As 2021 draws to a close, Sakeliga has sent out two important letters to national and local governments pertaining to Covid-19.
- A letter from our attorneys to the National Department of Health regarding its withdrawal of contact tracing, quarantine and isolation protocols related to coronavirus Covid-19.
- A letter to all mayors, municipal managers, and local law-enforcement decision-makers advising them to shield their towns and local economies from lockdown harms.
1) Letter to the Department of Health
Our attorney’s letter to the Department of Health is a response to the withdrawal on 28 December 2021 of the Revised Contact Tracing, Quarantine and Isolation Protocols Related to Coronavirus COVID-19 Pandemic issued on 23 December 2021. Our understanding is that the revised protocols had been published on receipt of the advice of the Ministerial Advisory Committee on Covid-19 (MAC), which advised, among other things, reduced quarantine and self-isolation periods and the elimination of the contact tracing requirement on the various departments of health in the country.
Importantly, the revised protocols recognised the changes in the virulence of the latest variant of the virus, the positive effects of immunity (either natural or vaccine-based), the fact that severe cases have not overrun hospitals, and the toll that quarantine and self-isolation have had on government capacity and service delivery, the economy, and society at large.
Sakeliga is concerned by the Department’s sudden and unsubstantiated about-face on the revised protocols. It is a shift in policy which itself lacks transparency, is unclear about the new submissions process, and maintains policies that are doing great harm.
In considering submissions, Sakeliga requires from the Department:
- clarity and transparency on the submission process,
- a copy of the MAC report to the Minister and Department and all expert opinions and reports received and considered by the MAC in preparation of their report, and
- all expert opinions, reports and submissions received in response to the revised protocol of 23 December 2021, which the Department and Minister considered before withdrawing the revised policy on 28 December.
Sakeliga has requested a response from the Minister by 6 January 2022.
2) Letter to municipalities regarding lockdown rules
Sakeliga CEO Piet le Roux’s letter to mayors, municipal managers and local law-enforcement officials comes ahead of New Year’s celebrations and in the wake of some municipalities recently enforcing the harmful state curfew rules through arrests by municipal police using municipal resources.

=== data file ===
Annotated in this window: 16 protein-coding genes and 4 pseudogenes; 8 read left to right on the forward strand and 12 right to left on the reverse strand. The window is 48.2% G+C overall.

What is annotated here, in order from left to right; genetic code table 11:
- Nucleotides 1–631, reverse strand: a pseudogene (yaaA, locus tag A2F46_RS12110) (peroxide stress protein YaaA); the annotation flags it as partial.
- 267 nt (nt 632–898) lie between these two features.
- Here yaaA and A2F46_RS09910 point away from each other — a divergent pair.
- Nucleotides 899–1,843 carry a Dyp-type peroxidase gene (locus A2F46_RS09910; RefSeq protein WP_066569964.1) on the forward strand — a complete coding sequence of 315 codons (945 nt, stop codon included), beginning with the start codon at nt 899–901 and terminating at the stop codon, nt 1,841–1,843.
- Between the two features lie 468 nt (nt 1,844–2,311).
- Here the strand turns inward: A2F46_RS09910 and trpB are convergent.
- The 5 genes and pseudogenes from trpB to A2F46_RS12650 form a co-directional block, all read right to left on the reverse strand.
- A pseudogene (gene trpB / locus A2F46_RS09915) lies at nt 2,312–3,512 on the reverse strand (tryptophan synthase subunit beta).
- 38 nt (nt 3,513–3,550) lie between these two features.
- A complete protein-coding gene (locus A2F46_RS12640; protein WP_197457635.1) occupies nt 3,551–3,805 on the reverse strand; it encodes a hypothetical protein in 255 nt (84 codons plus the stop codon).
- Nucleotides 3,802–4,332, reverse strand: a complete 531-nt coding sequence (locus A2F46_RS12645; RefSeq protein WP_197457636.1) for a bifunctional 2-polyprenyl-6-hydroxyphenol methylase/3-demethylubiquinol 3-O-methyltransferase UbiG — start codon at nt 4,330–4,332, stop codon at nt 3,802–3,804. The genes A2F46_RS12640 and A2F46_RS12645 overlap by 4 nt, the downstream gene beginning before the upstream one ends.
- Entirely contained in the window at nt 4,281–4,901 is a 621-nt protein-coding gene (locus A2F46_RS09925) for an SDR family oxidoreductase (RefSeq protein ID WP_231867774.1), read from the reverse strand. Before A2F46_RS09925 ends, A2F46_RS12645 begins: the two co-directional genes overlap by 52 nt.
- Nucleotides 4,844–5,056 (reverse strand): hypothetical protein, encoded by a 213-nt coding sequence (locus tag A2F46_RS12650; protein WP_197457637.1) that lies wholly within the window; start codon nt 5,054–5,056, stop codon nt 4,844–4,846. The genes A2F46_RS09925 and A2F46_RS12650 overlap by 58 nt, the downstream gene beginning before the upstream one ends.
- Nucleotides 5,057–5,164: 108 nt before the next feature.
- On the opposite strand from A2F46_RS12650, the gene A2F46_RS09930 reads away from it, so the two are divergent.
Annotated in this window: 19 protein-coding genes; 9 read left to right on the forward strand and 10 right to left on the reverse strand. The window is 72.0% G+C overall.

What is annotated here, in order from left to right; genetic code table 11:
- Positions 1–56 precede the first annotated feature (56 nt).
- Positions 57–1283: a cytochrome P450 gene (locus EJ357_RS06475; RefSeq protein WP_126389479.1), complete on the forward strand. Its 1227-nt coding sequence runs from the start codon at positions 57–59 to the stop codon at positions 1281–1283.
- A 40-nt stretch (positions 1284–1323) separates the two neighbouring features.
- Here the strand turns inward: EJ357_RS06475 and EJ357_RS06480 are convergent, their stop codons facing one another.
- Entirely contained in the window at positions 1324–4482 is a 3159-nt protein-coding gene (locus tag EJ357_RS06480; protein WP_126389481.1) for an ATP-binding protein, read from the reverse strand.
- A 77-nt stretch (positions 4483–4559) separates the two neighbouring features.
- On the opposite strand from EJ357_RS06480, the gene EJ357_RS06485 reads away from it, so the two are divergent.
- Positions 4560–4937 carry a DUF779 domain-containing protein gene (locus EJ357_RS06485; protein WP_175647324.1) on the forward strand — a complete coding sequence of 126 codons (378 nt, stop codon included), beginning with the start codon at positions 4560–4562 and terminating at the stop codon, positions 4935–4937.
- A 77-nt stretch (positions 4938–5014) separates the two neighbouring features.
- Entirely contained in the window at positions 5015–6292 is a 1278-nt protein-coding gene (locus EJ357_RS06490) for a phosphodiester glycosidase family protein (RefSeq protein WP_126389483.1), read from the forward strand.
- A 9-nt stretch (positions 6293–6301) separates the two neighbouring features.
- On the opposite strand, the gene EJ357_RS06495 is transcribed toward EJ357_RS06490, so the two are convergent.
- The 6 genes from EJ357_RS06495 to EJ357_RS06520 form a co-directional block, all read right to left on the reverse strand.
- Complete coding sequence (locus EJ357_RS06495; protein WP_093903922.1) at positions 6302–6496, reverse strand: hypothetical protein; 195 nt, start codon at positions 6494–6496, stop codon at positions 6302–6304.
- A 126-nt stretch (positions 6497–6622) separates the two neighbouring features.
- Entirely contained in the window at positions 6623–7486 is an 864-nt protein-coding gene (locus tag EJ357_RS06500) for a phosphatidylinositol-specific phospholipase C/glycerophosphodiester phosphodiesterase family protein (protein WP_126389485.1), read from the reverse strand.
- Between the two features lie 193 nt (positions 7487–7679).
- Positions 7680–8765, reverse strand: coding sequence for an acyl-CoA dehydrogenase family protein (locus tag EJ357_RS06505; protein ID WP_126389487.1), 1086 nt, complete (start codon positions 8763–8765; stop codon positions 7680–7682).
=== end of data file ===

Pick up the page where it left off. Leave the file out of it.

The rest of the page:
In his letter, Le Roux advises that the national government’s lockdown agenda is not and should not be the highest priority of municipal management. Municipalities need not police and enforce harmful lockdown and curfew rules, diverting precious manpower and resources away from real crime and other local challenges.
Sakeliga agrees with the growing chorus of medical experts including Professor Shabir Madhi that there is today no justification for maintaining a state of disaster regarding Covid-19.
Le Roux made an appeal to municipal managers: “Given the unjustified and unsustainable nature of National Government’s state of disaster, the continuing harms that spring from it, and the very real problems your communities face, I appeal to you to do everything legitimately within your power to restore normality.”
The letter argues that exercising discretion regarding municipal policing is an effective way to restore normality, and lists three options for consideration by municipal managers:
- Insist on sticking to the municipality’s existing policing plan and priorities which are unlikely to have adopted any lockdown policies – According to Section 64C(2)(g) of the SAPS Act, municipal police services determine their own policing priorities.
- Ensure that law-enforcement officers refrain from policing lockdown “infringements” in the absence of a co-operative agreement having been reached with the SAPS – Section 64C(2)(g) of the SAPS Act stipulates that any policing of crime, i.e. national offences, requires co-operation with the SAPS and that prioritising any policing function requires an annually renewed co-operative agreement with the SAPS.
- Focus on matters of pressing community needs in day-to-day municipal management activities rather than policing National Government’s lockdown instructions – Section 64C(2) of the SAPS Act stipulates that day-to-day control of the municipal police service lies with the executive head of the municipal service, subject inter alia to certain directives of the CEO of the municipality.
The letter encourages municipal authorities that they can “greatly influence what National Government’s lockdown policies mean in practice” by exercising wise judgement and discretion, stewarding resources carefully, and prioritising their own local agendas and policing priorities.
Chief Economist: Sakeliga
Cell: 084 447 1232
Piet le Roux
Cell: 082 616 9501